I strongly encourage every married couple to engage in some kind of marriage education if they haven’t already. So many of us with starry eyes thought those lovin’ feelings would be enough, and jumped in with both feet with no training whatsoever. In this day and age, “winging it” and then trying really hard to make things work won’t cut it. Training is what works- building a strong marriage by using every resource available.

Some resources I recommend:

Read books

Such as: Love and Respect, by Emerson Eggerichs

Why Mars and Venus Collide, by John Gray

The Surrendered Wife, by Laura Doyle

Sheet Music, by Kevin Leman

The Marriage Builder, by Larry Crabb

The Proper Care and Feeding of Marriage,

By Dr. Laura Schlessinger

The Four Seasons of Marriage, by Gary Chapman

6 Secrets to a Lasting Love,

by Gary and Barb Rosberg

Surf the Web

get involved with healthy couples

get involved in a small group focused on marriage

find a mentor couple whom you admire

attend a marriage retreat or seminar with other couples, such as Family Life’s Weekend to Remember:

Saturday, September 11, 2010

Newlyweds Become Oldyweds

Someone once said, “Newlyweds become oldyweds, and oldyweds are the reasons that families work.” I love this saying. My husband and I just celebrated 32 years of marriage, so I guess you could call us “oldyweds.” It hardly seems possible that so many years have already gone by since we, as teenagers, made vows to each other to love and to cherish one another, to be faithful to each other, to hold each other up in bad times as well as good times; you know, in prosperity and adversity, in sickness and in health and all that. As we gazed into each other’s clear eyes, full lips, and unwrinkled faces, we looked forward to all those good times.

We had no idea on that day that any of those “bad times” would ever actually appear in our marriage. We have had a joyful, rich, and loving 32 years, filled with children, grandchildren, and so many wonderful experiences, but it has not always been smooth sailing. We found out, after about a week, that it was really hard work! There have been times when we didn’t know if we would make it or not. We both agree that it has only been by the grace of God that we have made it and, during those times when we didn’t cling to each other, if we hadn’t stayed faithful to the Lord we would be just another statistic. We love what Ecclesiastes 4:12 says,

“Two people can accomplish more than twice as much as one; they get a better return for their labor. If one person falls, the other can reach out and help…a person standing alone can be attacked and defeated, but two can stand back-to-back and conquer. Three are even better, for a triple-braided cord is not easily broken” (NLT).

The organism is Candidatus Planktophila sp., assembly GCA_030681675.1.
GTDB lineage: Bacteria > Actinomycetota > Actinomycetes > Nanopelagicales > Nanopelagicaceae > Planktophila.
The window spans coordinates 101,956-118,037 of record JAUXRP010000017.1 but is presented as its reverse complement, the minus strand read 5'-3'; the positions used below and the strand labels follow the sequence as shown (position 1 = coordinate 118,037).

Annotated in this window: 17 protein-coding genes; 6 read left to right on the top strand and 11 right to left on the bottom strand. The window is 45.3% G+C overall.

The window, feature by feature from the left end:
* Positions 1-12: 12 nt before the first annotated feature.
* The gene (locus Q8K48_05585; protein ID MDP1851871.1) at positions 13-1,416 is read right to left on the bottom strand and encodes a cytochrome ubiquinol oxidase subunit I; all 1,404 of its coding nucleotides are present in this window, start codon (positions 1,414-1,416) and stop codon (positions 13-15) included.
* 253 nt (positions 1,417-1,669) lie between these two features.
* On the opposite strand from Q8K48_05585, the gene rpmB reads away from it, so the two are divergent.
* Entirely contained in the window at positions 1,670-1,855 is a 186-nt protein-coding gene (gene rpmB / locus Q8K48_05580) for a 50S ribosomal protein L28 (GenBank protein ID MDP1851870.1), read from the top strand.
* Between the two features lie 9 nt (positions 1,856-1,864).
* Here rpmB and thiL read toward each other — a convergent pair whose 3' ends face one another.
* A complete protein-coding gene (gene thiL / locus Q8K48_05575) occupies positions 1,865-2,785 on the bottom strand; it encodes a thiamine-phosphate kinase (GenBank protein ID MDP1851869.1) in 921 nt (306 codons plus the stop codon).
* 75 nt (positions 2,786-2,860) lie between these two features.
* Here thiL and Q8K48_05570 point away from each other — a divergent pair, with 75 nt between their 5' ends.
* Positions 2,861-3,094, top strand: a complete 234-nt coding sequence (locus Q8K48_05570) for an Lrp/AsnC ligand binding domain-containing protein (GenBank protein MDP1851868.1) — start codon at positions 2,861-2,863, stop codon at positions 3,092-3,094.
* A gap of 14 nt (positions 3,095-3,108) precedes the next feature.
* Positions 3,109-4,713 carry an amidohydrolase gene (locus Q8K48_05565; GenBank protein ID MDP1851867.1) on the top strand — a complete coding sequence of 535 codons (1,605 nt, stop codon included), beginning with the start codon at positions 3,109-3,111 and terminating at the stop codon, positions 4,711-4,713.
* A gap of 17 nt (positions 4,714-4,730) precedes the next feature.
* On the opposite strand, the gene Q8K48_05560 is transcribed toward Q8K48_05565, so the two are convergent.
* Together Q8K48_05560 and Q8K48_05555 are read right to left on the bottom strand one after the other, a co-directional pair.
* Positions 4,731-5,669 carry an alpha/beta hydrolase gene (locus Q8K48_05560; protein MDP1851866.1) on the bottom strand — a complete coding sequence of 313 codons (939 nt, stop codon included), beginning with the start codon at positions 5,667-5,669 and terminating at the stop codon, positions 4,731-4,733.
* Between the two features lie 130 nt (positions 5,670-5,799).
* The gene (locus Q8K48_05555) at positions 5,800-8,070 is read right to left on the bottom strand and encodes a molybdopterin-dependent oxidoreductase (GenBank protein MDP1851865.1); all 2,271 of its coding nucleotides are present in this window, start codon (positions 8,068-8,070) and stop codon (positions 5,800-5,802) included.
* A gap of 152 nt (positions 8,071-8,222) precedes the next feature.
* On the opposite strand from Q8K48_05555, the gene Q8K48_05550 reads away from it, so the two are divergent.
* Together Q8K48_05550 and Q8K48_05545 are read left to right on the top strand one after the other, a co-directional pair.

That is our challenge to you. If one of you is falling, reach out and help; stand back-to-back and fight for your marriage. Allow God to be the third cord in your union, so that it will not be easily broken.

One way you can strengthen that cord is to go on regular dates- without kids or “to-do” lists. I was recently at a conference and learned a new concept. Why not write a “Not to Do” list? It could be fun. Here are some things I put on my “Not to Do” list:

1. Don’t talk about the kids or grandkids while on our date.

2. Don’t bring my “To Do” list on our date.

3. Don’t worry so much about getting everything on my “To Do” list done.

4. Don’t turn down dessert.

5. Don’t waste too much time on Facebook

Another way is to click on the link below and listen to Dr. Gary and Barb Rosberg coach you in ways to go to a deeper and more intimate level with your mate. It only takes about a half hour and you will gain new ways to connect.

Click HERE to view September’s Date with a Purpose - "Allergic to Your Spouse”

More thoughts on Marriage

The bonds of matrimony are like any other bonds - they mature slowly. ~Peter De Vries

Chains do not hold a marriage together. It is threads, hundreds of tiny threads, which sew people together through the years. ~Simone Signoret

Success in marriage does not come merely through finding the right mate, but through being the right mate. ~Barnett R. Brickner

A long marriage is two people trying to dance a duet and two solos at the same time. ~Anne Taylor Fleming

One advantage of marriage is that, when you fall out of love with him or he falls out of love with you, it keeps you together until you fall in again. ~Judith Viorst

You can never be happily married to another until you get a divorce from yourself. Successful marriage demands a certain death to self. ~Jerry McCant

A successful marriage requires falling in love many times, always with the same person. ~Mignon McLaughlin

In every marriage more than a week old, there are grounds for divorce. The trick is to find, and continue to find, grounds for marriage. ~Robert Anderson, Solitaire & Double Solitaire

There is no such cozy combination as man and wife. ~Menander

One of the good things that come of a true marriage is, that there is one face on which changes come without your seeing them; or rather there is one face which you can still see the same, through all the shadows which years have gathered upon it. ~George MacDonald